The dispute over whether to abolish employee noncompete contracts in Massachusetts yielded signs of a possible compromise Tuesday at the State House, with Governor Deval Patrick’s administration signaling a willingness to accept a middle ground and the Senate voting in favor of placing limits on the covenants but not banning them outright.
On the same day that a legislative committee held a hearing on the issue that included discussion of a compromise, the Senate voted to limit the duration of noncompete agreements to six months and prohibit their use for hourly employees.
The Senate voted 32-7 in favor of the compromise offered by Senator William Brownsberger. The vote came after Patrick’s proposal this spring to ban noncompete agreements, which prevent workers who leave jobs from joining rival firms or launching new companies in the same industry, often for a year or longer.
The House previously opted against making changes to the use of noncompete clauses, meaning the issue could get settled during negotiations over the different versions of the economic development bill later this month. Some top lawmakers including House Speaker Robert DeLeo have said they are not convinced a total ban is appropriate.
Earlier on Wednesday, the Joint Committee on Economic Development and Emerging Technologies held the second State House hearing on noncompete agreements, and like at the initial hearing, a number of speakers argued that noncompete agreements stifle innovation and hurt small companies in Massachusetts. Others advocated for the status quo — an outcome favored by some larger companies for retaining talent and protecting intellectual property.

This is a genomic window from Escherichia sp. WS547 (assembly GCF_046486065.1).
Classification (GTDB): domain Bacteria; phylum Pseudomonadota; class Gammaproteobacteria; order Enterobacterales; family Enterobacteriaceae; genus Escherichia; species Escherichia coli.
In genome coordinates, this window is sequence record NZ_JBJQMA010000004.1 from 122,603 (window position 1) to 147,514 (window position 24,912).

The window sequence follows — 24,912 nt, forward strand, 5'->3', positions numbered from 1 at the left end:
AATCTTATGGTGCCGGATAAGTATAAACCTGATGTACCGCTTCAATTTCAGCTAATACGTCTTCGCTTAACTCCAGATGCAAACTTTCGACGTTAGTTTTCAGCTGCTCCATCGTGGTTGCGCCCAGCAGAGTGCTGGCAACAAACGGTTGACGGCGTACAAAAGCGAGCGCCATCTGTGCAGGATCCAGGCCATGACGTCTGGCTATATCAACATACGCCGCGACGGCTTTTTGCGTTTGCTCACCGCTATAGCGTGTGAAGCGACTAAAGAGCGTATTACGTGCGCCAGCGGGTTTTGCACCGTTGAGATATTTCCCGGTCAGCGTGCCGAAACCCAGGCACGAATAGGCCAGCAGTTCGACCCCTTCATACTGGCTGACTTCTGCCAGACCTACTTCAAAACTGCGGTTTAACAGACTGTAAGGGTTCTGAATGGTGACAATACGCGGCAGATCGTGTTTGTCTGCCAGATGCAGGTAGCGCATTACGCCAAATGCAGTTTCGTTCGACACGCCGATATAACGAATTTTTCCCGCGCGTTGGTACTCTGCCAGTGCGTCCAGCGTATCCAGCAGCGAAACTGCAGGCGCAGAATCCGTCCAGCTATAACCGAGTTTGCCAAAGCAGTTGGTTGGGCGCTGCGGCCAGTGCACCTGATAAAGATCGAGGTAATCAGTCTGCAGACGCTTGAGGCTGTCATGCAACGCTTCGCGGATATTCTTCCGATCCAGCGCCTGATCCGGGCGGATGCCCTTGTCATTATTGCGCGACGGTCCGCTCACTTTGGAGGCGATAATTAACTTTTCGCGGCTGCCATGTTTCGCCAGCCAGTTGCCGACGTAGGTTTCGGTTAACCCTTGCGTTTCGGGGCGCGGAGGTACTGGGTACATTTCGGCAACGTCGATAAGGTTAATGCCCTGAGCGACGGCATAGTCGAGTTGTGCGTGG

Patrick’s economic development chief, Gregory Bialecki, testified that while he still believes banning noncompete clauses is the best course for the state, he would prefer to see a middle-ground reform over nothing at all.
Representative Joseph F. Wagner, a Chicopee Democrat and House chairman of the committee, said he was glad to see Bialecki’s willingness to compromise. Wagner had begun the hearing by saying he believes a middle ground will be the final outcome.
Meanwhile, Representative Lori Ehrlich, a Marblehead Democrat who has filed a series of bills to ban noncompetes in Massachusetts since 2009, called a compromise “a reasonable place for the Commonwealth to land.”
Ehrlich proposed changes including limiting the duration of noncompete accords to six months and exempting hourly workers, who often are among the lowest paid in the labor force, from noncompete clauses. Among those who testified Tuesday was Colette Buser, who said she signed a noncompete agreement at age 16 to become a counselor at a summer camp in Wellesley, LINX, and since she left has been barred from working at a different camp.
Those who testified from the local technology industry — whose startups and venture capitalists have been among the most vocal opponents of noncompetes — showed little interest in a compromise, however. Andy Palmer, who has invested in and founded numerous local startups including current Cambridge company Tamr, told committee members: “Please pass this bill without compromise.”
California, which has a far larger technology industry than Massachusetts, is also positioned to lure the state’s tech startups and employees because it does not allow noncompete agreements in any form, Palmer said.
“Please do not make me and folks like me move to California,” he said.
At least one business group that has supported keeping noncompete agreements, Associated Industries of Massachusetts, also showed a lack of enthusiasm about a compromise, saying after the hearing that it sees no need to change the current law.
But following the Senate vote, the group said it is “carefully studying the Senate measure with an eye toward maintaining adequate protections for the intellectual property of employers.”